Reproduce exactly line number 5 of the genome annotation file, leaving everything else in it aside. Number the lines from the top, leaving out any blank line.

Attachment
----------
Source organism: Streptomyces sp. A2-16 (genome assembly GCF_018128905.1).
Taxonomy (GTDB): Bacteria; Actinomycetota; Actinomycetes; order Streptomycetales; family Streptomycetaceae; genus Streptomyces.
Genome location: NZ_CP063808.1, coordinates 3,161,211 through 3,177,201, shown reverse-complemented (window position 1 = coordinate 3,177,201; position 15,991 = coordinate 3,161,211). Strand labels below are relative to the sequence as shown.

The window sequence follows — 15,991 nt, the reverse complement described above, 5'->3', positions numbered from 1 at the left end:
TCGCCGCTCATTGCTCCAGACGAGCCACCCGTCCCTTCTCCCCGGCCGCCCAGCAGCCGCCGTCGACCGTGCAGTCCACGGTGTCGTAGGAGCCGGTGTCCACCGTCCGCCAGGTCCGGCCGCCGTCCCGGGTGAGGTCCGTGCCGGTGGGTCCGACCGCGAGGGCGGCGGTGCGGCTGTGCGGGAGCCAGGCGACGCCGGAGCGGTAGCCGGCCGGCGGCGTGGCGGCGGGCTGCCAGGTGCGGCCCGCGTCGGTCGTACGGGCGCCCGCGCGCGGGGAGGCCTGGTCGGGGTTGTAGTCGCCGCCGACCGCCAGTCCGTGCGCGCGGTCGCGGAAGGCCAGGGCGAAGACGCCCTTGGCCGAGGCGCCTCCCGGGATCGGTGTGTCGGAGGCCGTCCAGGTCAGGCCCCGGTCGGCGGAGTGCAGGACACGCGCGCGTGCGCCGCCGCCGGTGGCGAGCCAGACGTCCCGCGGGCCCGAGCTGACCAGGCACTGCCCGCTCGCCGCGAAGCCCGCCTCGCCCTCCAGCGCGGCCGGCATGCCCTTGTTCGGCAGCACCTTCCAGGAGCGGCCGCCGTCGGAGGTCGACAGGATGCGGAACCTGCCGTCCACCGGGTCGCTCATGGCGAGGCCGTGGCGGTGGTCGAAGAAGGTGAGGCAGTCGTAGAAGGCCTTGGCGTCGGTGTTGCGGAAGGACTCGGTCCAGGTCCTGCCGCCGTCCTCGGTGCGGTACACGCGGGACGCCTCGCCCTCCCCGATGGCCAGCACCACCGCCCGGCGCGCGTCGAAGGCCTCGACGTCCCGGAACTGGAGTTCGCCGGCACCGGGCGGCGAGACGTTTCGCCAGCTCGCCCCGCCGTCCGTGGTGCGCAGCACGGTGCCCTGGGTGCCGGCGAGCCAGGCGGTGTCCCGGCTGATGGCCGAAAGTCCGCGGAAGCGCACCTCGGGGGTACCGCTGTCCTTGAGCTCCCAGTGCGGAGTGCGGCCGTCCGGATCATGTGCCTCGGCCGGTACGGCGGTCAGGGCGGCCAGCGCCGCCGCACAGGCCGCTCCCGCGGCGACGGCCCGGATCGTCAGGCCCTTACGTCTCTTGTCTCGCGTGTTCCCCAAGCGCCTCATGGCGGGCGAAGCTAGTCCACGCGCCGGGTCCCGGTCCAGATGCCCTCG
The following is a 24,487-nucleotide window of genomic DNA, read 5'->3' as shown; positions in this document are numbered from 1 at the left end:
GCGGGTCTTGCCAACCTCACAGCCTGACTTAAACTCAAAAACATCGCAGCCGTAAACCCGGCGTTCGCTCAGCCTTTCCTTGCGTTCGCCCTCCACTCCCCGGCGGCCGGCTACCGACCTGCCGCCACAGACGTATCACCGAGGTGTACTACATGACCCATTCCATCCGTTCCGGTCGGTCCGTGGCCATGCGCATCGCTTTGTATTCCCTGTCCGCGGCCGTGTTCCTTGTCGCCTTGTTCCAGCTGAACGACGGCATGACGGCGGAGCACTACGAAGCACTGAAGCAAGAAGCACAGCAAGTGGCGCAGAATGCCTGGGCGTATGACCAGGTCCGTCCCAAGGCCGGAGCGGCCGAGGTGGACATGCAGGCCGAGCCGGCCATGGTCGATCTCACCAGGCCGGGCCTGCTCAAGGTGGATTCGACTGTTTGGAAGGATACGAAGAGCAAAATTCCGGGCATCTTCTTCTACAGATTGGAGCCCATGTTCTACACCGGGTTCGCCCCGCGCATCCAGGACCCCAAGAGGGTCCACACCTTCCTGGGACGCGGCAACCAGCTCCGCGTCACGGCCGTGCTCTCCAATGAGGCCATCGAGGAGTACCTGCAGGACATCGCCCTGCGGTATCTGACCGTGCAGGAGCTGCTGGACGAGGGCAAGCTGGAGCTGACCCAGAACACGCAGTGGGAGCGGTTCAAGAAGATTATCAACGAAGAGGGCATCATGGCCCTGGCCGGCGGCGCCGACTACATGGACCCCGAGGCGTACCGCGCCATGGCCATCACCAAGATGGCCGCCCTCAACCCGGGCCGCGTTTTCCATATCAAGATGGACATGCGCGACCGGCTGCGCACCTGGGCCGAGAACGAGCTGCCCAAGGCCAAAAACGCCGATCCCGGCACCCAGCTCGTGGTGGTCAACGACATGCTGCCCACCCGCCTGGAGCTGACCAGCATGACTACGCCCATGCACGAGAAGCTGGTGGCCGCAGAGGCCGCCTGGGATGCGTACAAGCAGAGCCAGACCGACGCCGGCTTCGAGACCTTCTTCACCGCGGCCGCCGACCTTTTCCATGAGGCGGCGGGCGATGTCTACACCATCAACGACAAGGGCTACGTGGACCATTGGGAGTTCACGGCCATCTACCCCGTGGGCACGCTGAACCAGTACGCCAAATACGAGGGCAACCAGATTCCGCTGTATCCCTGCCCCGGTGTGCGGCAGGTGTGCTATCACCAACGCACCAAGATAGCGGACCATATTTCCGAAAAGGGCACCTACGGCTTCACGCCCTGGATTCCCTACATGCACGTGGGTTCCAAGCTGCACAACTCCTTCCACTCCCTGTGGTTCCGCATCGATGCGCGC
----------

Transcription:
TCGCCGCTCATTGCTCCAGACGAGCCACCCGTCCCTTCTCCCCGGCCGCCCAGCAGCCGCCGTCGACCGTGCAGTCCACGGTGTCGTAGGAGCCGGTGTCCACCGTCCGCCAGGTCCGGCCGCCGTCCCGGGTGAGGTCCGTGCCGGTGGGTCCGACCGCGAGGGCGGCGGTGCGGCTGTGCGGGAGCCAGGCGACGCCGGAGCGGTAGCCGGCCGGCGGCGTGGCGGCGGGCTGCCAGGTGCGGCCCGCGTCGGTCGTACGGGCGCCCGCGCGCGGGGAGGCCTGGTCGGGGTTGTAGTCGCCGCCGACCGCCAGTCCGTGCGCGCGGTCGCGGAAGGCCAGGGCGAAGACGCCCTTGGCCGAGGCGCCTCCCGGGATCGGTGTGTCGGAGGCCGTCCAGGTCAGGCCCCGGTCGGCGGAGTGCAGGACACGCGCGCGTGCGCCGCCGCCGGTGGCGAGCCAGACGTCCCGCGGGCCCGAGCTGACCAGGCACTGCCCGCTCGCCGCGAAGCCCGCCTCGCCCTCCAGCGCGGCCGGCATGCCCTTGTTCGGCAGCACCTTCCAGGAGCGGCCGCCGTCGGAGGTCGACAGGATGCGGAACCTGCCGTCCACCGGGTCGCTCATGGCGAGGCCGTGGCGGTGGTCGAAGAAGGTGAGGCAGTCGTAGAAGGCCTTGGCGTCGGTGTTGCGGAAGGACTCGGTCCAGGTCCTGCCGCCGTCCTCGGTGCGGTACACGCGGGACGCCTCGCCCTCCCCGATGGCCAGCACCACCGCCCGGCGCGCGTCGAAGGCCTCGACGTCCCGGAACTGGAGTTCGCCGGCACCGGGCGGCGAGACGTTTCGCCAGCTCGCCCCGCCGTCCGTGGTGCGCAGCACGGTGCCCTGGGTGCCGGCGAGCCAGGCGGTGTCCCGGCTGATGGCCGAAAGTCCGCGGAAGCGCACCTCGGGGGTACCGCTGTCCTTGAGCTCCCAGTGCGGAGTGCGGCCGTCCGGATCATGTGCCTCGGCCGGTACGGCGGTCAGGGCGGCCAGCGCCGCCGCACAGGCCGCTCCCGCGGCGACGGCCCGGATCGTCAGGCCCTTACGTCTCTTGTCTCGCGTGTTCCCCAAGCGCCTCATGGCGGGCGAAGCTAGTCCACGCGCCGGGTCCCGGTCCAGATGCCCTCG